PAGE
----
|Industrial Metabolism: Restructuring for Sustainable Development (UNU, 1994, 376 pages)|
|Part 1: General implications|
|4. Industrial restructuring in developing countries: The case of India|
The industrial base of developing countries is undergoing diversification and moving into more capital-intensive areas such as metal products, chemicals, machinery, and equipment. Heavy industries, traditionally the most polluting, have grown in relation to light industries (World Commission on Environment and Development, 1987). The expected growth in these industries foreshadows rapid increases in pollution and resource degradation unless care is taken to control pollution and waste (especially hazardous wastes) and to increase recycling and re-use. However, these options have to be economically viable for them to be adopted. In several industrialized countries efforts at recycling have not been successful, because the large quantum of energy used and the other costs involved in the recycling process render these possibilities economically unattractive. This is in line with Georgescu-Roegen's view that since dissipated matter is inevitably lost, only "garbo junk" is recycled (GeorgescuRoegen, 1980). Further, recycling tends to be labour-intensive, and for most industrialized countries labour costs are high. Also, pollution-control measures often require heavy capital investments at the initial stage. In most developing countries, with constraints in access to capital resources, these measures are often not acceptable even when they are economically viable.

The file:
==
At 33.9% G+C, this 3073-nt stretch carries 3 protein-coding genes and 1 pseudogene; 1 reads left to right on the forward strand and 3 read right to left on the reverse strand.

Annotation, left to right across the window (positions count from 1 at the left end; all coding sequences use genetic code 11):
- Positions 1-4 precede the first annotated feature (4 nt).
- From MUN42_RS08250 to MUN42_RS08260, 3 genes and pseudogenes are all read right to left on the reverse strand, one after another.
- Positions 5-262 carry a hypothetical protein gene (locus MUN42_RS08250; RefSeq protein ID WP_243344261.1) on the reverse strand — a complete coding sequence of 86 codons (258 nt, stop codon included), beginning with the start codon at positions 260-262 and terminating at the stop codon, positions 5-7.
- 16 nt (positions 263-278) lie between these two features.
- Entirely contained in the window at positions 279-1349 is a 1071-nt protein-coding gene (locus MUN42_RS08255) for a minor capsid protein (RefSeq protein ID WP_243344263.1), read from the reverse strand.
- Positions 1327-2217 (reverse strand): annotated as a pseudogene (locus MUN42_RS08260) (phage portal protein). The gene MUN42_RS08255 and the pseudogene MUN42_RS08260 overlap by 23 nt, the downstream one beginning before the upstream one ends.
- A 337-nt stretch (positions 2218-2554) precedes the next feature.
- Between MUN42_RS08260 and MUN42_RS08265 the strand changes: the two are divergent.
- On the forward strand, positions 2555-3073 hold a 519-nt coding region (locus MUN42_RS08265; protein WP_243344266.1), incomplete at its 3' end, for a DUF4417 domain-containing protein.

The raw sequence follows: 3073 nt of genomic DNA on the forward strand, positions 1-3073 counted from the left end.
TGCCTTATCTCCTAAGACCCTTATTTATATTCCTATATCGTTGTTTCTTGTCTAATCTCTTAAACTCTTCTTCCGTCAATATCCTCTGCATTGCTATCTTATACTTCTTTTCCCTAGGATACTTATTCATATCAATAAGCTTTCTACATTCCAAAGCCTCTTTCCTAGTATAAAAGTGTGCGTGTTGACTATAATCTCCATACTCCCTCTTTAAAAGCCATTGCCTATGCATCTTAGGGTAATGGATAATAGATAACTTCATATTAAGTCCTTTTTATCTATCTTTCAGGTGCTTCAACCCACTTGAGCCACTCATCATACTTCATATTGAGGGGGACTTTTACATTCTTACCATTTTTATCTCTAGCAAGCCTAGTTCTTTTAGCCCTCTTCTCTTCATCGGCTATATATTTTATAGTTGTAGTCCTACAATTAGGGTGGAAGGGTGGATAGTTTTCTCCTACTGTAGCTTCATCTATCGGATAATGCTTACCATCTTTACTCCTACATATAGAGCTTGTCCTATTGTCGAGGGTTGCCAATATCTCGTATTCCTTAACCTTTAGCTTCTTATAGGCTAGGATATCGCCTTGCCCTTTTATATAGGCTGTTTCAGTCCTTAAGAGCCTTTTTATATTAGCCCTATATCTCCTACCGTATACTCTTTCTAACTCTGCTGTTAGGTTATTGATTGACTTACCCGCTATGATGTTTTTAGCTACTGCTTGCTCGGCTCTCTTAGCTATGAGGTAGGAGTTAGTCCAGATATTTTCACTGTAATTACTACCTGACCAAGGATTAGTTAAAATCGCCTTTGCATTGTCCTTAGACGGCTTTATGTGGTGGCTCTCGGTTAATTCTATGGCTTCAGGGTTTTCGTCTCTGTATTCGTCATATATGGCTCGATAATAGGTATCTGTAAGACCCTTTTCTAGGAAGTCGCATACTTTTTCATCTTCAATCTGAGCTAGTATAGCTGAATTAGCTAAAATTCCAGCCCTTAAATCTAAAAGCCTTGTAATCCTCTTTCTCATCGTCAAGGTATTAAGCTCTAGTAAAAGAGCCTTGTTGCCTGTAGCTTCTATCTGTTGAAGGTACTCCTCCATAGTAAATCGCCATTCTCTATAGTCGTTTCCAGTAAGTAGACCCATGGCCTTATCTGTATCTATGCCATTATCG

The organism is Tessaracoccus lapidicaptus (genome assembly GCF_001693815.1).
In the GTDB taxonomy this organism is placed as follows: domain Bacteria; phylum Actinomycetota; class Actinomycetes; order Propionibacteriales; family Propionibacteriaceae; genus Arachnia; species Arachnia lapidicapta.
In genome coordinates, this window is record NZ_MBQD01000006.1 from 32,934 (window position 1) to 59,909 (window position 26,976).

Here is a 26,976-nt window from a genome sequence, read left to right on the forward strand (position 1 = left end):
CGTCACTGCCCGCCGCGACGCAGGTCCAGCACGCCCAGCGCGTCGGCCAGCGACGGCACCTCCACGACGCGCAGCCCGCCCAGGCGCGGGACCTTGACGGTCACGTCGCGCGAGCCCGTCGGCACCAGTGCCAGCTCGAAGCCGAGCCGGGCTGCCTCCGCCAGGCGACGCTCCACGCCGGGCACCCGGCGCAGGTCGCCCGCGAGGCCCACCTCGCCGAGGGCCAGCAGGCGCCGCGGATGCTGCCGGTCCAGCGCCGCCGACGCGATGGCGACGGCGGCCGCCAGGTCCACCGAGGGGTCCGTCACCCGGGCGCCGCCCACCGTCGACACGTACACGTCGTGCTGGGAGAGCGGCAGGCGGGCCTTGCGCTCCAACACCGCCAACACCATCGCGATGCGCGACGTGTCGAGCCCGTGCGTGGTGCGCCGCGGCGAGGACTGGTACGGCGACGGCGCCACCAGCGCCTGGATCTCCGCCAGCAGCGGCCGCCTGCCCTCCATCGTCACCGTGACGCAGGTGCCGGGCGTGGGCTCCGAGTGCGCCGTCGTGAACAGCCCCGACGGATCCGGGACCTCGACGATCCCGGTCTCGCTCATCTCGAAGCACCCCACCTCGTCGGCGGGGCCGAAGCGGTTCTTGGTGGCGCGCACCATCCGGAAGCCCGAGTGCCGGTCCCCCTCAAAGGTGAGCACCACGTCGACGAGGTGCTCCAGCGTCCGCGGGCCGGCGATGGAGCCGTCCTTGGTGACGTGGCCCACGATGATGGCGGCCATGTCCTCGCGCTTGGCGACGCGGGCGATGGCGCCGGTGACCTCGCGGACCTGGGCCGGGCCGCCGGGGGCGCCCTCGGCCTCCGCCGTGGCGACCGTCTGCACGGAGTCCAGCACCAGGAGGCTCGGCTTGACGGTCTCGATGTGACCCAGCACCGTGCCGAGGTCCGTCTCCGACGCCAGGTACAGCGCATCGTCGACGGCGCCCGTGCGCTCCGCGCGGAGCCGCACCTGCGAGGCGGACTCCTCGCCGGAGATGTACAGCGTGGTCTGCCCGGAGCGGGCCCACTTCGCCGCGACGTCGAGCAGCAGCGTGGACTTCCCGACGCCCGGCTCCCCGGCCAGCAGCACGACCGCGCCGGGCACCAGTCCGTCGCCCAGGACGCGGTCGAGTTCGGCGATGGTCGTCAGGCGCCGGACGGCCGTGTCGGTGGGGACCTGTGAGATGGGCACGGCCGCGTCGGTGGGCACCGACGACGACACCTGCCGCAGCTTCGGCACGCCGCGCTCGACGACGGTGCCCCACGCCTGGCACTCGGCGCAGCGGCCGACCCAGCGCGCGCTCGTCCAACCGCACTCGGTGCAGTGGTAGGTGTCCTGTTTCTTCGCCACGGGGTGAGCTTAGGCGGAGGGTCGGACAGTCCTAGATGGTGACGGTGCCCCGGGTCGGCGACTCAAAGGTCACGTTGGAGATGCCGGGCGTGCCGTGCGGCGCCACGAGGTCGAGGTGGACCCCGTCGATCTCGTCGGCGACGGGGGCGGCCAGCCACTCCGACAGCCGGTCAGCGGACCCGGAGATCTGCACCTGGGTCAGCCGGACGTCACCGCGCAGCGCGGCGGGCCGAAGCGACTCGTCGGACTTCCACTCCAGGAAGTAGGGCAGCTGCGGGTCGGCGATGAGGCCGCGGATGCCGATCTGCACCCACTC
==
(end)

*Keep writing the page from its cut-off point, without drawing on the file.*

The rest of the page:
Industry has an impact on the natural environment through the entire cycle of raw materials exploration and extraction, transformation into products, energy consumption, waste generation, and use and disposal of products by the final consumers. If industrial growth is to be sustainable over the long run, it will have to change radically in terms of its quality. This does not necessarily suggest a quantitative limit to industrialization in developing countries. However, governments and international funding agencies could encourage those industries and industrial processes which are more efficient in terms of resource use, which generate less pollution and waste, which are based on the use of renewable rather than non-renewable resources, and which minimize irreversible adverse impacts on human health and the environment.
With the emergence of new process technologies that reduce the length of process chains, the possibilities of efficiency in resource use are enormous. The developing countries could take advantage of improvements in the efficiency of resource use already achieved in industrialized countries, and by adapting them to local conditions could not only reduce environmental costs but also "stretch" the resource base.
The increasing pressure on non-renewable resources (petroleum, copper, etc.), as well as the increasing constraints on sinks (ozone depletion, deforestation, dumping of solid wastes, etc.), suggest that throughput in the world economy has reached the global biophysical limits, and partially even surpassed them (Meadows et al., 1992). Yet it is neither ethical nor efficient from an environmental point of view to expect the developing countries to cut or arrest their industrial growth, which has the potential to absorb the large and growing population of the South. In the future, however, more growth for the poor must be balanced by negative throughput growth for the rich.